Twenty-two US citizens file lawsuit against Hezbollah for inflicting 'trauma' in 2006 war

The lawsuit filed in New York federal court alleges psychological harm from rocket fire

FILE PHOTO: Supporters of Lebanon's Hezbollah leader Sayyed Hassan Nasrallah gesture as they hold Hezbollah flags in Marjayoun, Lebanon May 7, 2018. REUTERS/Aziz Taher/File Photo
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Twenty-two US citizens filed a lawsuit against the Lebanese Hezbollah this week in New York, alleging they were traumatized from the 2006 war while living in Northern Israel.
Hezbollah launched a number of rocket attacks towards northern Israel during the armed conflict that lasted from July 12 until August 14, 2006. 
The conflict resulted in at least 1,109 Lebanese deaths, the vast majority of whom were civilians. Hezbollah's rocket attacks on Israel, resulted in the deaths of 43 Israeli civilians and 12 Israel Defense Forces (IDF) soldiers, according to Human Rights Watch. 
The lawsuit, first reported by the New York Post, was filed in Brooklyn's Federal Court on Monday.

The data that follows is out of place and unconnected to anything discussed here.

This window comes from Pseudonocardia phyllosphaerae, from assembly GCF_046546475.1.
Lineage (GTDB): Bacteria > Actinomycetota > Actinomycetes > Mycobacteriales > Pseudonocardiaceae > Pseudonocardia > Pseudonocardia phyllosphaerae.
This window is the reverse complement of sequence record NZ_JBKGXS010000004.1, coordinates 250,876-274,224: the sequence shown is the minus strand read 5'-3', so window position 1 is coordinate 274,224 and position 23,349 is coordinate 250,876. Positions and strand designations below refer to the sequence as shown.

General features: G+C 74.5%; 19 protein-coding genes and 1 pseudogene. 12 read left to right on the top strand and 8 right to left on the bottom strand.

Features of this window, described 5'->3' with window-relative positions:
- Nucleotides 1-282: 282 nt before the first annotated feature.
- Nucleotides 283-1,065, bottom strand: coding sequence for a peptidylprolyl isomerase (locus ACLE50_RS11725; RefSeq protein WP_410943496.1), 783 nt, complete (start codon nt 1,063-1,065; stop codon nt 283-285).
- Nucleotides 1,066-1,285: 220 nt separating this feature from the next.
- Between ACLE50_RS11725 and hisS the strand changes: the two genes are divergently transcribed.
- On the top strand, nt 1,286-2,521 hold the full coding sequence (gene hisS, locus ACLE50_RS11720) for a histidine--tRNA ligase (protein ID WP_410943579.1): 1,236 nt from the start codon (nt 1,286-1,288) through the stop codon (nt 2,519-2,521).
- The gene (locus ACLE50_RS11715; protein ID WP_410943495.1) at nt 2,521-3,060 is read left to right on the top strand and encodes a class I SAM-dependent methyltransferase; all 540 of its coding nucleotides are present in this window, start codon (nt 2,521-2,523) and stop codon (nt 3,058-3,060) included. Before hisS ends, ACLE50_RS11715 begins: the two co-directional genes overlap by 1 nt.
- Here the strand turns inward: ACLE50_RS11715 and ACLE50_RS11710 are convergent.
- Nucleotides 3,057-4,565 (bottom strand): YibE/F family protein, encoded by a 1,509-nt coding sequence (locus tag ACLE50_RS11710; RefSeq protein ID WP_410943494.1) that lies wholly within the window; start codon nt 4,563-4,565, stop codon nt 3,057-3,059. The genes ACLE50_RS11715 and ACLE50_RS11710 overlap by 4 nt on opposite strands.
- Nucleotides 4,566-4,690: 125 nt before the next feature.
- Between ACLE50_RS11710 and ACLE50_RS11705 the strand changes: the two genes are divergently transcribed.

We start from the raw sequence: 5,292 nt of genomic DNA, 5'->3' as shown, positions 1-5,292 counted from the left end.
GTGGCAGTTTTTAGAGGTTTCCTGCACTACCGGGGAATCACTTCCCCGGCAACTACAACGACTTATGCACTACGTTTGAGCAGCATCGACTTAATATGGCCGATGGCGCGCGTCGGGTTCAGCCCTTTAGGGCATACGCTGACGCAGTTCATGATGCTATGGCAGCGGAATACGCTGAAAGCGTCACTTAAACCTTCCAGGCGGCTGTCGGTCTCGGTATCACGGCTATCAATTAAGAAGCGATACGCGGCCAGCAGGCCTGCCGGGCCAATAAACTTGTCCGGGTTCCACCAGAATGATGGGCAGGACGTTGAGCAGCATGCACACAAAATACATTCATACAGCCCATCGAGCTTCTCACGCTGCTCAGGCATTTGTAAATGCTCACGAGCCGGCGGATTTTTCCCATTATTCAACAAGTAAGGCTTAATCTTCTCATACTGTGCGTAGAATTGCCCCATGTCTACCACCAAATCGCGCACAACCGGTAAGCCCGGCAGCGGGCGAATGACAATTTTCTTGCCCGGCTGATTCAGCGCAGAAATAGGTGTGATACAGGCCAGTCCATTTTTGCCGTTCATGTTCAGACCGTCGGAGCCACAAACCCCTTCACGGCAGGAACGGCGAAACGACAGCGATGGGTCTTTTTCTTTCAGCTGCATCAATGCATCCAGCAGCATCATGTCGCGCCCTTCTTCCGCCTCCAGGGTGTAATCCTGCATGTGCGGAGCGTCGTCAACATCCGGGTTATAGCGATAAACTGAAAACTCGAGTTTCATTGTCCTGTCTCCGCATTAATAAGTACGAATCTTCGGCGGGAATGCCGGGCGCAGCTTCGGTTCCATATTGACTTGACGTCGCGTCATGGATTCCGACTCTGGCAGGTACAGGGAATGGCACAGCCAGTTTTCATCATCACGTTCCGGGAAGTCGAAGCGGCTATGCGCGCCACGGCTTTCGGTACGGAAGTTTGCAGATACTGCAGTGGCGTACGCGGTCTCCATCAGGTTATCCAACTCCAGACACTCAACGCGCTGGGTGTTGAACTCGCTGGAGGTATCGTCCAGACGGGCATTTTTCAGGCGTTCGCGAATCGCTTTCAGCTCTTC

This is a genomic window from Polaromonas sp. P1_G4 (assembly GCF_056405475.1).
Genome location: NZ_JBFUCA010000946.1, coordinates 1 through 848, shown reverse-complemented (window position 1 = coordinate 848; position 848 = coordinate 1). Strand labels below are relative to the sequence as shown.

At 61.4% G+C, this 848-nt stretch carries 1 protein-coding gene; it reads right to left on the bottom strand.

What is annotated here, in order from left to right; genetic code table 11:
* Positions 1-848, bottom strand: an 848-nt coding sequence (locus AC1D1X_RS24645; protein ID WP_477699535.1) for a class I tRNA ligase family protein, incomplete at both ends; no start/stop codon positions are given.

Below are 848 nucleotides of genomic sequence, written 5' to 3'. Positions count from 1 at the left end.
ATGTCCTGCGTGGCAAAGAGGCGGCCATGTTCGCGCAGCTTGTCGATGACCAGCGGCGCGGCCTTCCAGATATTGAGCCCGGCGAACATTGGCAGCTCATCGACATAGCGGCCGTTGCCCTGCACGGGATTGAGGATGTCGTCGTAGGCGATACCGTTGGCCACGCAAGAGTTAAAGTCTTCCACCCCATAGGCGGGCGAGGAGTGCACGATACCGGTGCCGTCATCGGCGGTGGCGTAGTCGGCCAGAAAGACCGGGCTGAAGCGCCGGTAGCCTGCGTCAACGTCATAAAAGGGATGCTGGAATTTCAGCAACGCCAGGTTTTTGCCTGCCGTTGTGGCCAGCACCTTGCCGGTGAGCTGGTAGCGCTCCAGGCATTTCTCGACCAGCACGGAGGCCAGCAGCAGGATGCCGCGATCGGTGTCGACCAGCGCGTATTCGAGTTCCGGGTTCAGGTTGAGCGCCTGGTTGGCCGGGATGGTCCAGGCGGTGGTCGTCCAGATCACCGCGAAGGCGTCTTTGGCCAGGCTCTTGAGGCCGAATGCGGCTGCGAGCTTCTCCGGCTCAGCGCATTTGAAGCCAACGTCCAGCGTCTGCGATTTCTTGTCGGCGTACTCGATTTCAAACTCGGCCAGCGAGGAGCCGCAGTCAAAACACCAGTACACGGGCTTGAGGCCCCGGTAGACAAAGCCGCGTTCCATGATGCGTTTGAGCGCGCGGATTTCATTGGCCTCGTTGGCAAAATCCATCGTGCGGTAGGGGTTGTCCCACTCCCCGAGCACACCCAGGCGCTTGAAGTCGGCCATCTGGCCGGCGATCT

The 36-page lawsuit is filed by Malka Kumer, her sister Chana Liba and twenty others against Hezbollah. 
The sisters, who were 5 and 6 and living with their family in the city of Safed during the strikes in the summer of 2006, "have experienced psychological and emotional trauma as a result" the New York Post reported. 
The plaintiffs reported signs of trauma including panic attacks and nervous breakdowns. 
The plaintiffs filed another lawsuit against the Iranian Bank Saderat in the same Federal Court on Monday accusing it of funding Hezbollah's attacks.

The plaintiffs are asking for $50 million in compensation from Hezbollah and the Iranian bank. It is unclear, however, if the New York court will have jurisdiction over either party being sued.
In 2013, the second US Circuit Court of Appeals in New York rejected a lawsuit from over twenty Israeli, American and Canadian citizens who alleged to be victims of Hezbollah's rocket attacks in the 2006 war. 
The plaintiffs had filed a federal suit against the Lebanese Canadian Bank in 2008 for allegedly facilitating transfers of millions of dollars to Hezbollah. 
But the court rejected the case claiming it lacked jurisdiction over the Lebanese bank because customary international law immunized corporations from liability from claims under the federal Alien Tort Statute (ATS), according to Reuters. 
But the Lebanese Canadian bank had to pay $102 million in 2013 after it was found to be involved in a money-laundering scheme. The court case was brought by the US justice department.
In 2014, a Brooklyn jury indicted Jordan's Arab Bank for "supporting operations that killed and injured Americans in Israel by executing a financial transaction with high-ranking members of Hamas" the New York Post reported. "The bank agreed to pay a $100 million settlement to the victims."


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